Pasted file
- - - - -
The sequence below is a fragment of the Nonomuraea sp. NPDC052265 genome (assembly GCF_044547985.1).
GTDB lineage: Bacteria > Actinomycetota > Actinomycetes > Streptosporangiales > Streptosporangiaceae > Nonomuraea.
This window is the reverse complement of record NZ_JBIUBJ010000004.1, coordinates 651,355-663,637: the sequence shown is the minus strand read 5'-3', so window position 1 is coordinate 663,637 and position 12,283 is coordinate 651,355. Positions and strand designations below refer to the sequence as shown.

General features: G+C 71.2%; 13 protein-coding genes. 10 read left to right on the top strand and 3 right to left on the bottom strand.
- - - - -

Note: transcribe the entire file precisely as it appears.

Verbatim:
The sequence below is a fragment of the Nonomuraea sp. NPDC052265 genome (assembly GCF_044547985.1).
GTDB lineage: Bacteria > Actinomycetota > Actinomycetes > Streptosporangiales > Streptosporangiaceae > Nonomuraea.
This window is the reverse complement of record NZ_JBIUBJ010000004.1, coordinates 651,355-663,637: the sequence shown is the minus strand read 5'-3', so window position 1 is coordinate 663,637 and position 12,283 is coordinate 651,355. Positions and strand designations below refer to the sequence as shown.

General features: G+C 71.2%; 13 protein-coding genes. 10 read left to right on the top strand and 3 right to left on the bottom strand.